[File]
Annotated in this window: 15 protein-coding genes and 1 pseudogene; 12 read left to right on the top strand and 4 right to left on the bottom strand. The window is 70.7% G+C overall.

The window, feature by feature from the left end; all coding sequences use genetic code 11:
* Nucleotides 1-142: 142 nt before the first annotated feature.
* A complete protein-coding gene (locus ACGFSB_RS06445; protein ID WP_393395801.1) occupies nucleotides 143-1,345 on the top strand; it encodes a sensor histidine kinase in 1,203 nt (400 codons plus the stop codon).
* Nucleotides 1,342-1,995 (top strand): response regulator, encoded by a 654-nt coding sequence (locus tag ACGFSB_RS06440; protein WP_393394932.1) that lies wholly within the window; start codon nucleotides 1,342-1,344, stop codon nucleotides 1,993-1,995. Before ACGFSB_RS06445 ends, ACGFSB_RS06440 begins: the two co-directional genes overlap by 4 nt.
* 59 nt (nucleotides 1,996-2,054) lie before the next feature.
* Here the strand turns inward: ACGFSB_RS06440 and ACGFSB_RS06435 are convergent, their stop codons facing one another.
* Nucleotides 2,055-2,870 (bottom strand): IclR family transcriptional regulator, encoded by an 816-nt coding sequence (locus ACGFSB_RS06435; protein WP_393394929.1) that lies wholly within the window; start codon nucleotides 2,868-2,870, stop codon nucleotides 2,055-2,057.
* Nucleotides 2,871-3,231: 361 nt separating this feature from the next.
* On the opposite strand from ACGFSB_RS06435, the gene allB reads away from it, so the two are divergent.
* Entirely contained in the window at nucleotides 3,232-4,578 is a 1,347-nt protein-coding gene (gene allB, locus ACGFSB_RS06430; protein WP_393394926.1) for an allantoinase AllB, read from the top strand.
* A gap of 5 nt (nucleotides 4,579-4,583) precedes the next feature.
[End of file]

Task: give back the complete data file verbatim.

Annotated in this window: 15 protein-coding genes and 1 pseudogene; 12 read left to right on the top strand and 4 right to left on the bottom strand. The window is 70.7% G+C overall.

The window, feature by feature from the left end; all coding sequences use genetic code 11:
* Nucleotides 1-142: 142 nt before the first annotated feature.
* A complete protein-coding gene (locus ACGFSB_RS06445; protein ID WP_393395801.1) occupies nucleotides 143-1,345 on the top strand; it encodes a sensor histidine kinase in 1,203 nt (400 codons plus the stop codon).
* Nucleotides 1,342-1,995 (top strand): response regulator, encoded by a 654-nt coding sequence (locus tag ACGFSB_RS06440; protein WP_393394932.1) that lies wholly within the window; start codon nucleotides 1,342-1,344, stop codon nucleotides 1,993-1,995. Before ACGFSB_RS06445 ends, ACGFSB_RS06440 begins: the two co-directional genes overlap by 4 nt.
* 59 nt (nucleotides 1,996-2,054) lie before the next feature.
* Here the strand turns inward: ACGFSB_RS06440 and ACGFSB_RS06435 are convergent, their stop codons facing one another.
* Nucleotides 2,055-2,870 (bottom strand): IclR family transcriptional regulator, encoded by an 816-nt coding sequence (locus ACGFSB_RS06435; protein WP_393394929.1) that lies wholly within the window; start codon nucleotides 2,868-2,870, stop codon nucleotides 2,055-2,057.
* Nucleotides 2,871-3,231: 361 nt separating this feature from the next.
* On the opposite strand from ACGFSB_RS06435, the gene allB reads away from it, so the two are divergent.
* Entirely contained in the window at nucleotides 3,232-4,578 is a 1,347-nt protein-coding gene (gene allB, locus ACGFSB_RS06430; protein WP_393394926.1) for an allantoinase AllB, read from the top strand.
* A gap of 5 nt (nucleotides 4,579-4,583) precedes the next feature.